Despite the lovely anatomically to scale Zvezda sculpting, I prefer the dwarf-like HaT figure, because the detail on the front of the Zvezda figures is almost non-existent, making it very difficult to paint. The HaT figure does not have that problem; all the details of the straps and the apron are clearly visible and easy to paint. The shading varnish sits well in all the folds and crevices, too.

Thursday, December 12, 2013

La fin est proche!

This is the LAST (yes, that's right; last) infantry battalion for my Borodino IV Corps project!

In a last gasp stagger to the line I'll be concentrating on the cavalry and artillery still to go, with the added boost of the 4th Analogue Hobbies Annual Painting Challenge to put a little wind in the sails to get me there.

Tuesday, December 10, 2013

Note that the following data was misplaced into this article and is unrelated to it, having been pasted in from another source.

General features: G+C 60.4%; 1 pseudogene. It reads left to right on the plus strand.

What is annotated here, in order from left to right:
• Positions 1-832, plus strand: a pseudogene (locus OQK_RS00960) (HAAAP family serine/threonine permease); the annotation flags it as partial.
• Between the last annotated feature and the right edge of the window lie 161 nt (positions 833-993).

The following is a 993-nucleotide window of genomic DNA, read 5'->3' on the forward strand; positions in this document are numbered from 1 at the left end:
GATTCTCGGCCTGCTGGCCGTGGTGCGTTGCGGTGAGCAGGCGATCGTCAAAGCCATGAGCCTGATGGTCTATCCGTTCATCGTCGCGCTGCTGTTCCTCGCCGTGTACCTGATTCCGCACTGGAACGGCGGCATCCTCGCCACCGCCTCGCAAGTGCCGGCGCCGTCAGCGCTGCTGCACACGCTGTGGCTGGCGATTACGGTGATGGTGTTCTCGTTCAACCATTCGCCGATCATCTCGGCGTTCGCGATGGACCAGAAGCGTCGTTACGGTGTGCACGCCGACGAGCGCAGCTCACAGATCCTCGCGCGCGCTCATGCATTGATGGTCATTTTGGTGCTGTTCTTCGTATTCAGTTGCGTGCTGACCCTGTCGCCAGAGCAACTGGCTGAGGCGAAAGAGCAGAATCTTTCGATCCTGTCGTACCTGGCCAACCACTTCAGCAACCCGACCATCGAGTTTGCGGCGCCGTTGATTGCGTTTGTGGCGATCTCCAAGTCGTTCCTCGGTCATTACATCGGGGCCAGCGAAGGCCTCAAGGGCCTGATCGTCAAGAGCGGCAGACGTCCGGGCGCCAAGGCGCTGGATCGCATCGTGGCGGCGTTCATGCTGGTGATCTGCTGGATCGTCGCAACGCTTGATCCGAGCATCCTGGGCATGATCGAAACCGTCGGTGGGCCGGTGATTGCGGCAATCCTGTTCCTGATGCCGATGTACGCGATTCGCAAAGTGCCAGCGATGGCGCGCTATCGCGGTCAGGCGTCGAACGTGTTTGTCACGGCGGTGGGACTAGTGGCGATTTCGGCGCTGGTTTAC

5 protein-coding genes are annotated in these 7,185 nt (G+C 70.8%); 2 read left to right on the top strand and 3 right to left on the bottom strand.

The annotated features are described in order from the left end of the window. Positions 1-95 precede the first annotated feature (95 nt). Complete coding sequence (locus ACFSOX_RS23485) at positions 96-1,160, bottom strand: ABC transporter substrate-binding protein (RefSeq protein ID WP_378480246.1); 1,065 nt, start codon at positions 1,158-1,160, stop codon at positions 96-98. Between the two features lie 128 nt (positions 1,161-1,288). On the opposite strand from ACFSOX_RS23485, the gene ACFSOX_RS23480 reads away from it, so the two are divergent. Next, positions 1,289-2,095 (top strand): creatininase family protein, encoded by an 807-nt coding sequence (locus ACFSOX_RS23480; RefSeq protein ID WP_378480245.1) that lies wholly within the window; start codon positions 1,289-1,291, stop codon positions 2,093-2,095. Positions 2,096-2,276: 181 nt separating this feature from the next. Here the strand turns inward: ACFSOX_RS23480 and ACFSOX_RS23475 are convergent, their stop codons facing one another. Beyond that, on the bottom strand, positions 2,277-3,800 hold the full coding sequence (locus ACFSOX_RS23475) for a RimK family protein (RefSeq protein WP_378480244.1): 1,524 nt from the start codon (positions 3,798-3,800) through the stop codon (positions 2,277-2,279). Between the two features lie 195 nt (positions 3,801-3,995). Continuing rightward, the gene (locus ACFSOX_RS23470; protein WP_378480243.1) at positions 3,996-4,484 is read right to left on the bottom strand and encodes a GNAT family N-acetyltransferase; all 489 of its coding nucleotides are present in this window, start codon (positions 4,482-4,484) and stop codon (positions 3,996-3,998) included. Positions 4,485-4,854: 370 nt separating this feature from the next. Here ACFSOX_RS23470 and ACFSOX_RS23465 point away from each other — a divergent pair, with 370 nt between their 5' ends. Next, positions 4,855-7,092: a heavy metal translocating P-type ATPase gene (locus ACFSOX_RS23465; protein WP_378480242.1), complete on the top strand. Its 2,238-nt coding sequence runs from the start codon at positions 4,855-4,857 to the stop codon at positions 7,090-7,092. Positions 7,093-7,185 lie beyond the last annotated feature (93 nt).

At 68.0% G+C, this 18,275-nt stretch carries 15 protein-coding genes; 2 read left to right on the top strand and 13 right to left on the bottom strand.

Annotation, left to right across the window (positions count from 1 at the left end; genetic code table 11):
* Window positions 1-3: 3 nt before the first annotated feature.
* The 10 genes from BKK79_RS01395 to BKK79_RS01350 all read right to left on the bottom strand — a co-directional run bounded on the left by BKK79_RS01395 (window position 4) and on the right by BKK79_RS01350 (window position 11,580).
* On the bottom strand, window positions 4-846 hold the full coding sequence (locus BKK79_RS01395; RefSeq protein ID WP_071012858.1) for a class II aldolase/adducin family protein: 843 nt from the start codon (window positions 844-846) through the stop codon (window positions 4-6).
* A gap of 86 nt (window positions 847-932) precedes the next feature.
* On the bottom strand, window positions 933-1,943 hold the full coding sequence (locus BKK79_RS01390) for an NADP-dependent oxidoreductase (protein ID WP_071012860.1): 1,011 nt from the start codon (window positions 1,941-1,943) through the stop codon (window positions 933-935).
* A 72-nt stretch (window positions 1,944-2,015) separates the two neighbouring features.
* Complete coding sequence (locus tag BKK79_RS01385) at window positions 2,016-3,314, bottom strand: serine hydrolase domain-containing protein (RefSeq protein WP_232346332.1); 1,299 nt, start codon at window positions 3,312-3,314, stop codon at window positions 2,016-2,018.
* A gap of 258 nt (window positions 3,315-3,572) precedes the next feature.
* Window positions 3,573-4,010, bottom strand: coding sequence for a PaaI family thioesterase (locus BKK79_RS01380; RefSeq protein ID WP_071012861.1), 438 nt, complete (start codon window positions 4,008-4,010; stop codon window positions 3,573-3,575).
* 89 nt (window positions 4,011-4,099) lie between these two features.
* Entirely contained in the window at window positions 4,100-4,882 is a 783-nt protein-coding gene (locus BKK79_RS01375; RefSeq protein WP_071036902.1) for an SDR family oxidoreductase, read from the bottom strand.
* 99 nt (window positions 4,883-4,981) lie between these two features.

I Had Him on Toast...Until I Burnt it!

How I felt at the end of the game!
I played Pete E. at the club last Saturday in an expanded version of the scenario we played the previous Friday meeting (which, incidentally, didn't make the blog because I forgot the camera and the smartphone photos didn't cut the mustard). It was based on his position on the extreme left flank of the Russian position at Borodino, where he'll be defending a hill between two wooded areas just behind the village of Utitsa against the Poles of Poniatowski's V Corps.

In our version, I took the role of the Poles and Pete lined up the whole Russian III Corps, minus a couple of militia and cossack units, so we were basically evenly poised at around 1825 points or thereabouts. My aim was to clear the village, and then to dislodge the rest of the Russian corps from the hill so that I'd be in the flank of the main Russian Army and in a position to roll up the line from the south.